Black History Month 2022 – Year 12 Film Reviews

To celebrate Black History Month October 2022, our Lower Sixth IB History students have reviewed different films that cover topics such as the US Civil War and Civil Rights.  Some will be highlighted in this blog post.  Please return to this blog to read the latest film review, as they will be added throughout the month of October.

Film Review Hidden Figures by Sinah, 17 October 2022

The Film Hidden Figures is about three women, named Katherine, Mary and Dorothy, working for NASA.  Unfortunately, the colour of their skin plays a very important role because it is not like the skin colour of the others.  They are black and that is why the three are treated differently than all the white people who they work with.  Since the three are black, their work is not valued as much as the work of the white ones and the boss does not really trust Katherine and doubts her and her achievements until it turns out that she achieves better work results and is better in mathematics than anyone else who works there.  In the end it turns out that without the help from the three, nothing would have worked like it should have.

In the film, a lot of importance was placed on how black women were treated differently a few years ago.  That they had to walk several miles to go to the toilet or that, for example, a different coffee cup was set up so that black people wouldn’t come up with the idea to use the white.  My personal opinion on the film is that I really liked it and the story about it because it shows how black women were treated differently not just because they were women but also because of their skin colour.  I would recommend everyone to watch this movie if you are interested in gender and racial equality.

I would give the film 4.5 out of 5 stars.

Sinah Fabig (Year 12)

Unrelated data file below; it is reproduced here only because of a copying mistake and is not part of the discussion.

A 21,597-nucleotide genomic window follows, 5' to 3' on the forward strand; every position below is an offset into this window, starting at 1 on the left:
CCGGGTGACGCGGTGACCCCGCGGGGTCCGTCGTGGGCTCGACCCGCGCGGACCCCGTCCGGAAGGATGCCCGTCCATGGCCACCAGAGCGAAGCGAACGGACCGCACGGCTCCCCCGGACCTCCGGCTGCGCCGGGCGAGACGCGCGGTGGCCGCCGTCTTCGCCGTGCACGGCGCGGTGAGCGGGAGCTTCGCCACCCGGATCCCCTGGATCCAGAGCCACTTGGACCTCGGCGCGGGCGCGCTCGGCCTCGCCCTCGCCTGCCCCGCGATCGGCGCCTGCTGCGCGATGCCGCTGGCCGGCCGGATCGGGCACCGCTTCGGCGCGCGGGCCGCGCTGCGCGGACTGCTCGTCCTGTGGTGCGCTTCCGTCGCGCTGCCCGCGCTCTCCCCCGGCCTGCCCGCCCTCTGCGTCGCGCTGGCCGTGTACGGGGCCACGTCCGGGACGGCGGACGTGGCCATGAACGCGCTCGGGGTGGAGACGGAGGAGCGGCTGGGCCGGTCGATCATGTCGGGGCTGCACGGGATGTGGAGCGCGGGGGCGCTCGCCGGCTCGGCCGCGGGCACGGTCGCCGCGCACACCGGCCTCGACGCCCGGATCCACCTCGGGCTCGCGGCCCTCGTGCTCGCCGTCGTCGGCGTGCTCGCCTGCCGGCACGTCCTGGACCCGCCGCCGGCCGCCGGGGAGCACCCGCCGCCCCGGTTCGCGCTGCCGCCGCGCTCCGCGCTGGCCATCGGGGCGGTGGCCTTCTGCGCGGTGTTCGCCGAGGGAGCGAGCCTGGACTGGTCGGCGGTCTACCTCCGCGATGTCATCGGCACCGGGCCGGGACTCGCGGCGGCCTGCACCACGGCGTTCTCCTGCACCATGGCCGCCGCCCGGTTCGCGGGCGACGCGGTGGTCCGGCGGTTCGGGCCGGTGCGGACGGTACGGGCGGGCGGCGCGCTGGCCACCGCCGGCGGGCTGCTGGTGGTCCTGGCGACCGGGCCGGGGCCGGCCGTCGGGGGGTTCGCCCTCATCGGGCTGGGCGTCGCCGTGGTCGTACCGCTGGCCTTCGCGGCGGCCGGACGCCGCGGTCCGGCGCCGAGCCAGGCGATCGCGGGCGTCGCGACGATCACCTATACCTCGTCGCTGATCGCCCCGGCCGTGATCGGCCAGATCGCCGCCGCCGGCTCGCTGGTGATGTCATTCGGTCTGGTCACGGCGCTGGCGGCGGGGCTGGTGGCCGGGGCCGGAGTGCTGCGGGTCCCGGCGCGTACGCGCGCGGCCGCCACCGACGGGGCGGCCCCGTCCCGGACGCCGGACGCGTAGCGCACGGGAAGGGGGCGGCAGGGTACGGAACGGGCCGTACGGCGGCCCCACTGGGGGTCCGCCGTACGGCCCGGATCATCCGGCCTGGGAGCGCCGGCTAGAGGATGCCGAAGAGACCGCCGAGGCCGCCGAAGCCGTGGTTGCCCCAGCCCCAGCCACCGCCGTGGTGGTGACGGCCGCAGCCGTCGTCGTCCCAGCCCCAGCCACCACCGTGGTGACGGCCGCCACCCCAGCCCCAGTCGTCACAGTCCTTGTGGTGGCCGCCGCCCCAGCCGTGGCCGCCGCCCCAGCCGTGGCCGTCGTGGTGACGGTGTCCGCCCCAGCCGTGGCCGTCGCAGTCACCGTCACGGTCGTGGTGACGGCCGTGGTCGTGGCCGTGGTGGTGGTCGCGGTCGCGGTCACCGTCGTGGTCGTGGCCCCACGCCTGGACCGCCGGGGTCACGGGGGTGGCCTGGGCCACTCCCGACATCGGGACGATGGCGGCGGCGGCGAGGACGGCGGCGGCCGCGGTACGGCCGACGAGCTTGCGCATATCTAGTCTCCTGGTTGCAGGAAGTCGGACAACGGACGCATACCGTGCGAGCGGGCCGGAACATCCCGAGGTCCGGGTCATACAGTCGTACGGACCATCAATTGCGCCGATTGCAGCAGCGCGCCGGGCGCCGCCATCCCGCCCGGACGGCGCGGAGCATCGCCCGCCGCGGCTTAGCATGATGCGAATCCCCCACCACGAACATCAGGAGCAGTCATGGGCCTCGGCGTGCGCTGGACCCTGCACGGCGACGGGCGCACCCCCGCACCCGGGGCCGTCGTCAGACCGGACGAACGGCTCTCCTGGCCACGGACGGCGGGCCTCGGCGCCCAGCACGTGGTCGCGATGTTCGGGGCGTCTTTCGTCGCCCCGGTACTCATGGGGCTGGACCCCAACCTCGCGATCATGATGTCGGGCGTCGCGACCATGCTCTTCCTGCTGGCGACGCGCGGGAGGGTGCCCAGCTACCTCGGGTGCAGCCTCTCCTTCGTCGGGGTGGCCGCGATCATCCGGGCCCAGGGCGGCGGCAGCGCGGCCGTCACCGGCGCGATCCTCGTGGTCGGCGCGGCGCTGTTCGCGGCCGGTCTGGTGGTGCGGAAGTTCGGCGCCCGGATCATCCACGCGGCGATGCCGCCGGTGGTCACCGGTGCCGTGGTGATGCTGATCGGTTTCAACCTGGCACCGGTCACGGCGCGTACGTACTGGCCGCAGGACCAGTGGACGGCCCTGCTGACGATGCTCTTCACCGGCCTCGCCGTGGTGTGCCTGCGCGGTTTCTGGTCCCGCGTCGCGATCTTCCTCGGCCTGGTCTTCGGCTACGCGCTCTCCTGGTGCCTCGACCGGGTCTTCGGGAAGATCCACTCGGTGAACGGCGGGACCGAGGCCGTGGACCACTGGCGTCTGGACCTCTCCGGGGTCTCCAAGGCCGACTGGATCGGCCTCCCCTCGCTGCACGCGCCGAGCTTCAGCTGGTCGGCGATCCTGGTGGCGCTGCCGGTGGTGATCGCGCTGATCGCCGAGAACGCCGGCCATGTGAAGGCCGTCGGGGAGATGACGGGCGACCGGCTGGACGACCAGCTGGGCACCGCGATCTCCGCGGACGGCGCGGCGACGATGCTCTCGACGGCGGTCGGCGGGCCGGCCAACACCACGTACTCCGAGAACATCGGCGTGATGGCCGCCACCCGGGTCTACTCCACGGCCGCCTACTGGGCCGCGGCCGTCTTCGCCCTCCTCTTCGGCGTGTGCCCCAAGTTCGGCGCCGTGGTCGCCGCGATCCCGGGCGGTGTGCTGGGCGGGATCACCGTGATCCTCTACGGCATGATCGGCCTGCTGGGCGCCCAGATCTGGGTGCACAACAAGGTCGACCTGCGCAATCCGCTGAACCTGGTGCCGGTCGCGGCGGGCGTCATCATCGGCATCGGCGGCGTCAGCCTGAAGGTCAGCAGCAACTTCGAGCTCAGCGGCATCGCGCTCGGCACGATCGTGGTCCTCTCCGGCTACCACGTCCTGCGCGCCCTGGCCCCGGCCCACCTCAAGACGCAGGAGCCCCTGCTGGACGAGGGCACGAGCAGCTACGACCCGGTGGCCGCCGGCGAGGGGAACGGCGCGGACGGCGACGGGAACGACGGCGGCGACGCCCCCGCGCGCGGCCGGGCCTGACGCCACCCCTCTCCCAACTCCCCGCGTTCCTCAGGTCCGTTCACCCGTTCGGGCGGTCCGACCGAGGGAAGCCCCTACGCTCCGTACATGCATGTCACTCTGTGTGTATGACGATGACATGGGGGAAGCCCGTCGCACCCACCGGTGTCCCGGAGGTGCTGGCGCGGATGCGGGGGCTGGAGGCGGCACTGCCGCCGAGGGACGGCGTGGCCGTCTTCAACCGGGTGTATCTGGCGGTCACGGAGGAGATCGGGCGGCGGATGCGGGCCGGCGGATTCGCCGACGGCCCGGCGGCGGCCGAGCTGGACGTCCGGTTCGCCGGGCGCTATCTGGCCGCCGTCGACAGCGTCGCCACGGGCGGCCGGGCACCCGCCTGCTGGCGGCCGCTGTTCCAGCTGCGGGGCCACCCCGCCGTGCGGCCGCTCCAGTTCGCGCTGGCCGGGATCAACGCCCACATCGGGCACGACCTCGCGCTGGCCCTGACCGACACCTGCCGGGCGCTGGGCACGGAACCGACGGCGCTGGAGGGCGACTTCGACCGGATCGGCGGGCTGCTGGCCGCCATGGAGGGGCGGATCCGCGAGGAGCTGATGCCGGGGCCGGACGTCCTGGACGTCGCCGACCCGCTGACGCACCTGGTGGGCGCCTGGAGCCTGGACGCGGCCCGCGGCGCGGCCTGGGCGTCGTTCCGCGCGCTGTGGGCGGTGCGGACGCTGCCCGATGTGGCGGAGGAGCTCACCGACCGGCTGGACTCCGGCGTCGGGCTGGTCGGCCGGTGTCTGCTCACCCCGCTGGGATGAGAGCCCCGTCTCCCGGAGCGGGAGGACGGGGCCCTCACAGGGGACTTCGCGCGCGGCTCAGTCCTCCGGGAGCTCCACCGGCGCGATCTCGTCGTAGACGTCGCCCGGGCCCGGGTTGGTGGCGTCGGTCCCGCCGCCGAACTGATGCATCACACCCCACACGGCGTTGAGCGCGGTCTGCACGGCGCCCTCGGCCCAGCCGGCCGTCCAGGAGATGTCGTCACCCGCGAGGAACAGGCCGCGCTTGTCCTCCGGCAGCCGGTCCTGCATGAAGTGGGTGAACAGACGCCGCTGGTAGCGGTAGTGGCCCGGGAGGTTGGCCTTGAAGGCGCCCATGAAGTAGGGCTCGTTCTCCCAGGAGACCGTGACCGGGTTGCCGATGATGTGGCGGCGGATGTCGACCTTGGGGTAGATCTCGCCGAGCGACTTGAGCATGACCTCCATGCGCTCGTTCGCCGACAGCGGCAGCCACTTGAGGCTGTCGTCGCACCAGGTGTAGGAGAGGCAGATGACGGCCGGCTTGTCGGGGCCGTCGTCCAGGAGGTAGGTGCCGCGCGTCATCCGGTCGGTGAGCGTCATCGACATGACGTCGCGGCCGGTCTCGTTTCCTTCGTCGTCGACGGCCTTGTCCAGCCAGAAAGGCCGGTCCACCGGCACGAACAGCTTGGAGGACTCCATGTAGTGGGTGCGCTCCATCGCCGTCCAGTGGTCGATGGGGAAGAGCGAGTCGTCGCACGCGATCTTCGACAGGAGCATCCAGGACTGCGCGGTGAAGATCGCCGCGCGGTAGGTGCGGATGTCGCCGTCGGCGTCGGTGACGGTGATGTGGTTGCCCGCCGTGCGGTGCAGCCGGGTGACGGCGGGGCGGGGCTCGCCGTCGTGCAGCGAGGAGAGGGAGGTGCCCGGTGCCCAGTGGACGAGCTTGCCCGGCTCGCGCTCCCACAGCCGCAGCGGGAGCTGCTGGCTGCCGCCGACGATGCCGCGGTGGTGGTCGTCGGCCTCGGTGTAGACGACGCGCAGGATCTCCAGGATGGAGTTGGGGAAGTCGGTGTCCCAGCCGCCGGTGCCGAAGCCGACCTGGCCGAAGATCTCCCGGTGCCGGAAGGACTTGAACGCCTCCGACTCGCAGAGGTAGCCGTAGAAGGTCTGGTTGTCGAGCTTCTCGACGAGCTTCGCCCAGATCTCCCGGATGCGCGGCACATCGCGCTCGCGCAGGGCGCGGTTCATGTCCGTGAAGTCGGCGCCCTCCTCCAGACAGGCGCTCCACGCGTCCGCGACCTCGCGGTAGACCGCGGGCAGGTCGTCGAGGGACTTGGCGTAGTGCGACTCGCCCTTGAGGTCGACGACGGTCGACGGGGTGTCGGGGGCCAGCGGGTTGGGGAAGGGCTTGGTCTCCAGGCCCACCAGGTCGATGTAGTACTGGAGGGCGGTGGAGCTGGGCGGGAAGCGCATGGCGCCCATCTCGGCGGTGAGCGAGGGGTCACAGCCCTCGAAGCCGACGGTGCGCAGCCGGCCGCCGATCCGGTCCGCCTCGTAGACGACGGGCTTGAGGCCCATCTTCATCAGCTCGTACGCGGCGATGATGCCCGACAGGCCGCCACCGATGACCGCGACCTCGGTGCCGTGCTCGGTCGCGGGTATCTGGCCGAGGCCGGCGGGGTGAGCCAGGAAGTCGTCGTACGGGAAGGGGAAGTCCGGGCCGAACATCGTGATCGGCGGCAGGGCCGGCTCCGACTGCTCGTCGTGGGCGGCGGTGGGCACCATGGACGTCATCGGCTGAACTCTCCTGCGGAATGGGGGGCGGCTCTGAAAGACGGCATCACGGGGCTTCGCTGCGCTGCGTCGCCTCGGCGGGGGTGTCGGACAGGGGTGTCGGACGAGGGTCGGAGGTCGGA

Film Review 12 Years a Slave by Fatoumatta, 10 October 2022

The movie is about a free-born black man called Solomon Northup, who is well-known for playing the violin.  For the sake of earning for the family, he got abducted from New York and sold into slavery.  As the title suggests, he is granted justice and sees his family after 12 years of being a slave.

The brutality at the beginning of the movie where Northup’s back is piled with bruises relates to a famous slavery photo called ‘whipped peter’, which clearly shows the movie’s accuracy of how slave owners seriously maltreated slaves.  Moreover, the term ‘Negro’ offers the movie’s accuracy of black discrimination back in the day.  Likewise, the movie was accurate about Northup not revealing to any white person about him being educated.  This is true because during the era of the Ku Klux Klan, black people were killed for having newspapers and books in their houses or for being politicians.  Also, the movie vividly shows how slaves seized every opportunity they had just to escape, as we see how Northup tries to run when he was sent by Mrs. Epps.

One of the reasons why I enjoyed the movie was because as a black person, it makes me aware of how it was a crime to be born black during the slavery period and how the movie makes me feel different emotions as the main actor tries all means to reconcile with his family.  In conclusion, I will give the movie a 4 out of 5 because of excess nudity.

Fatoumatta Jabbie (Year 12)


Film Review Harriet by Will, 6 October 2022

Harriet begins with a dramatic opening sequence, set in a Southern plantation in the United States where an enslaved person by the name of Minty makes a daring escape from the dire conditions.  She proceeds to flee the state and connects with members of the Pennsylvania Anti-Slavery society, who together help to organise the underground railroad, a smuggling operation by which slaves could escape from the South, to the Northern states where slavery had been outlawed.

In the North Minty creates a new identity: Harriet Tubman, and begins to live her life as a free woman; however a deadly blow is struck to the operation.  The Fugitive Slave Act of 1850 makes it so that any slave who escapes from the South to the North must be returned to their ‘owner’ by law, even if a Northerner doesn’t wish to return them.  For this reason, Harriet and others flee to Canada, outside the jurisdiction of the US Federal Government where they believe they will be safe.

A number of years later in 1863, two years into the Civil War, Harriet leads a raid into the Confederate States, freeing close to a thousand slaves before returning to Canada and living the rest of her life as a free person.  The film is based on historical events and I found it quite interesting, as well as educational: showing the abhorrent conditions of slavery at the time which links well with our current IB History topics of the US Civil War, and Civil Rights.  I would give the movie 3.8 stars as while it is intriguing and mostly historically accurate, it is in places unengaging and mundane.

Will Cooney (Year 12)



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